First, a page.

What’s new and special in our recipes is the instructions. The recipes are divided into different work stages and color-coded: tasks suitable for children, tasks for adults, and tasks that can be done together:
The tasks in black are for the adults.
Tasks in green are intended to be performed together, either
because of the skills required or for safety reasons (e.g. frying),
or simply because they are fun to do together (e.g. cleaning
mushrooms or peeling shrimp).
That means these recipes give even small children the opportunity to participate in the cooking from start to finish, according to their abilities.
TASKS SUITABLE FOR THE SOUS-CHEF
Measure, add, pour, mix
Kids love to measure ingredients. So don’t overlook the task of transferring a cup of sugar to the dough bowl, or selecting a handful of nuts. Emptying any kind of bag, jar, spoon or bowl into the food that’s being prepared is an important part of the sous chef’s expertise.
Young sous chefs are usually also very good at mixing ingredients, whether that’s done with a spoon or by diving in with both hands. Measuring tasks often come with a bit of mess and a few wasted ingredients, but that’s a small price to pay for success.
Even a small child can help with frying – with certain reservations. The pan should be robust and have high edges. The best frying utensil for the young assistant is a plastic ladle or a fork-like, sturdy turner.
Children should only fry ingredients which don’t splash grease while frying and don’t stick to the pan easily. For example mushrooms and other food that contain a lot of water are good for frying without fat. Sous chefs can also sauté vegetables in oil.
A robust chair or, preferably, a stepladder with handrails can be used to stand on. It is also important to carefully instruct the children on how to support themselves, and how they should grip the pan so that they don’t hurt themselves.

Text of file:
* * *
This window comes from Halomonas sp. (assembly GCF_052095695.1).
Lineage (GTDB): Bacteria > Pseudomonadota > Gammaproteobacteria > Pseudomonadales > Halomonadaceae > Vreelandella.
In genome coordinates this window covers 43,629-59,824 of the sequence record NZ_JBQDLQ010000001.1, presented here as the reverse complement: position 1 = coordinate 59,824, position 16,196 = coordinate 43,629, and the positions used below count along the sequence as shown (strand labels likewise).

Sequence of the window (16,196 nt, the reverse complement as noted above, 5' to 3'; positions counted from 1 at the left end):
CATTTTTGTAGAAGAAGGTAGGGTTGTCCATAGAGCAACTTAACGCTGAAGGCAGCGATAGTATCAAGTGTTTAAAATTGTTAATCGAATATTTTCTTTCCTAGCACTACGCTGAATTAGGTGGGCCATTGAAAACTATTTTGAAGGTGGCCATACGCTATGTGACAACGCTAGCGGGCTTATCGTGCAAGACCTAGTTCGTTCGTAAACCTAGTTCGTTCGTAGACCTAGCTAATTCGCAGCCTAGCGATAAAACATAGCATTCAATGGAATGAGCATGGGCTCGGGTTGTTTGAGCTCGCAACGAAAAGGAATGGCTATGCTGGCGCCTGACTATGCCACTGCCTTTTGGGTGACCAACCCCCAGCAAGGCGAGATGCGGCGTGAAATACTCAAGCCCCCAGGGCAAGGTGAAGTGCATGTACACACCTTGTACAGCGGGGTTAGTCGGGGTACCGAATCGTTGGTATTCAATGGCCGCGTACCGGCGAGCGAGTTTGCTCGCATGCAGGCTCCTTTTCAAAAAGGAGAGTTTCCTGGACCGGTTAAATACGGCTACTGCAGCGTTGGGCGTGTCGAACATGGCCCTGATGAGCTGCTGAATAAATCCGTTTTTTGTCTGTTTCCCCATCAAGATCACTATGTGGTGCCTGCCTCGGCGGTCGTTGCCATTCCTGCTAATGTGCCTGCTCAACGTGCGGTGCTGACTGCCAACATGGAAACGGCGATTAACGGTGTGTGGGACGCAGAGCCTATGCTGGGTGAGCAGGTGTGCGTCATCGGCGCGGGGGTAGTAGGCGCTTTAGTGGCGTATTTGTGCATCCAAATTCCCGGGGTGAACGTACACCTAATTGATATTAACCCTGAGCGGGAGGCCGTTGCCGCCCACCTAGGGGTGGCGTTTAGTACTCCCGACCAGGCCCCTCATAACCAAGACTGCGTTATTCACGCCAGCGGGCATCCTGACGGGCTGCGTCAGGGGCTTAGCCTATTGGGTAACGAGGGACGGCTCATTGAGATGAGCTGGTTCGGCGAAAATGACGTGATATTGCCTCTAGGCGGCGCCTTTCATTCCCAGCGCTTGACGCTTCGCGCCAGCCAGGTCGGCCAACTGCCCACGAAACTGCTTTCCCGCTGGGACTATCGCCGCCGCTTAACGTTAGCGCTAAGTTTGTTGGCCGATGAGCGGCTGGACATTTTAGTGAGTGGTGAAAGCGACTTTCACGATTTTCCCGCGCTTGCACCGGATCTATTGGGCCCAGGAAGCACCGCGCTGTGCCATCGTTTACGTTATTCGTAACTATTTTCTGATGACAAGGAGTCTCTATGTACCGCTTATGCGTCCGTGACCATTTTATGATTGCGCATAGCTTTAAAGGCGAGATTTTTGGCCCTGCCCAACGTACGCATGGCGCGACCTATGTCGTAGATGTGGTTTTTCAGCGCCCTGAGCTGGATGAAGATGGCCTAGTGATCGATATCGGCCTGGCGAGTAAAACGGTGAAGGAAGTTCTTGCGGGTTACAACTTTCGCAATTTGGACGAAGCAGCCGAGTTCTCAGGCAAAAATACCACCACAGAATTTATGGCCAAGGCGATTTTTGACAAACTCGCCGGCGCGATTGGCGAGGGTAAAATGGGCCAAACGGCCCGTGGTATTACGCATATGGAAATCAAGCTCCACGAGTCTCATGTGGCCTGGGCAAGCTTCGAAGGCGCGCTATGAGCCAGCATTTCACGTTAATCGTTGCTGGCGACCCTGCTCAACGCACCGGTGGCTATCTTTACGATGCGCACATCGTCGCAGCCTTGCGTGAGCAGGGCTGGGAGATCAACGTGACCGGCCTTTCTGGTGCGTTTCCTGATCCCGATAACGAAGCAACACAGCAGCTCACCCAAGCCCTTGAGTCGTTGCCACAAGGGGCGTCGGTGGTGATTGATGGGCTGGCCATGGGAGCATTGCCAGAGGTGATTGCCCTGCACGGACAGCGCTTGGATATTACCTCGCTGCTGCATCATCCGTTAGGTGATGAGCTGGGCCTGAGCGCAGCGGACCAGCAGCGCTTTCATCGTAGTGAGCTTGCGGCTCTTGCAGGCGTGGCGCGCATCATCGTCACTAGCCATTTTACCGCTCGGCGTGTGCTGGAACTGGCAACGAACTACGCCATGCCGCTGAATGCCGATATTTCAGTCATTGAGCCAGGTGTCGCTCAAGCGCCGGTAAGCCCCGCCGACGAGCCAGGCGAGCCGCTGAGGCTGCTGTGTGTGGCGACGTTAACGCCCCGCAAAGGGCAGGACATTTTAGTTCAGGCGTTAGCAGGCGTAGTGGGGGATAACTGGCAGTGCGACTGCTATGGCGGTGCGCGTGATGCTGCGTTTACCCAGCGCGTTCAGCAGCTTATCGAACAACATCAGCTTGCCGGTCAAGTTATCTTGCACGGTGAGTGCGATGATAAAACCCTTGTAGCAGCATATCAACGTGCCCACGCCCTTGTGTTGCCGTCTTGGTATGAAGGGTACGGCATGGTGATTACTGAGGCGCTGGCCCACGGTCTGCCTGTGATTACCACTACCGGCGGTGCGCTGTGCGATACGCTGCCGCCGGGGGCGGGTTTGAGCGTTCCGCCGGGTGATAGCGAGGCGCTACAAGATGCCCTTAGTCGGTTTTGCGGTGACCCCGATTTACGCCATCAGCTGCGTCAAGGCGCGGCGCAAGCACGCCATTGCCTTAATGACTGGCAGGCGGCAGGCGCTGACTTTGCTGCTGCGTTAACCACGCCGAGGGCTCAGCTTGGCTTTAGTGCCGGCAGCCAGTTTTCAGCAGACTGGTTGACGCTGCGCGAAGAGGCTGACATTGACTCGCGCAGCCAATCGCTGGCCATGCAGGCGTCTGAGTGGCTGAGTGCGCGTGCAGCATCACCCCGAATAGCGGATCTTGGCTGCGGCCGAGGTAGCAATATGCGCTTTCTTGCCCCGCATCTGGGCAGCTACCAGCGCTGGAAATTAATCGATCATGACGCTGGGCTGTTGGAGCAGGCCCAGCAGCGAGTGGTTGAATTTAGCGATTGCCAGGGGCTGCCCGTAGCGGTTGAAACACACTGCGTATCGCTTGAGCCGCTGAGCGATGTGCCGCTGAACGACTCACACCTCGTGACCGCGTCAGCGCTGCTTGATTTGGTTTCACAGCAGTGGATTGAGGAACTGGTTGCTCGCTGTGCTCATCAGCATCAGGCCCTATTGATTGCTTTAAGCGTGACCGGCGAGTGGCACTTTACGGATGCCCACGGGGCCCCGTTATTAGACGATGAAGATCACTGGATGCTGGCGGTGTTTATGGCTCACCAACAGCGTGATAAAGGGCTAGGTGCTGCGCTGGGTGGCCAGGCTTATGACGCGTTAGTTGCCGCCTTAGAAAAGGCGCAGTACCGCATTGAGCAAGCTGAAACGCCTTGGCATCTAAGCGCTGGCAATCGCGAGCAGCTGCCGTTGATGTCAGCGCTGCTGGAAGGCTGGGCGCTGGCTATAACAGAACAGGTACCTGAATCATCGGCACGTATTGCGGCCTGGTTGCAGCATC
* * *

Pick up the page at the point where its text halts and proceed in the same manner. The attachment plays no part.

Never leave your assistants by themselves at the stove! Especially with the youngest sous chefs, it is advised that the adult holds the pan as the next generation takes care of the actual frying task – just to be on the safe side.
Sharp knives are best left with the older chefs. But there are a lot of ingredients that can be chopped with a regular table knife: for example cooked potatoes, button mushrooms, melon and roasted peppers.
Tear and snip
Fresh herbs are one of the favorite ingredients of sous chefs. Scissors are the best utensil for tiny hands chopping up herbs. The young assistant can either cut the herbs, or begin by tearing the leaves into a small bowl and chop them in the bowl. There’s no need to fuss about the size of the herbs; the important thing is to chop the herb that’s needed for the recipe.
Squeezing lemons is also something children can manage by themselves, as long as the lemon has been cut into sturdy wedges that fit in small hands. The best utensils are a citrus drill, which fits in small hands very well, or a traditional, hand-held lemon squeezer.
Exploring new things together
How do you peel a shrimp? How do you clean mushrooms? Some tasks require skilled fingers or at least some guidance, and what’s more fun than to sit down and do them together? Of course, any part of the recipe that is suited for the sous chef can be done together with the adult.
No flavors have been shunned in this cookbook, because children learn to eat different foods precisely as adults do: by trying and tasting. You don’t have to like everything, but there’s no need to make a big deal about it. Sometimes you can cook a starter with new flavors just for tasting – and for the other (adult) diners.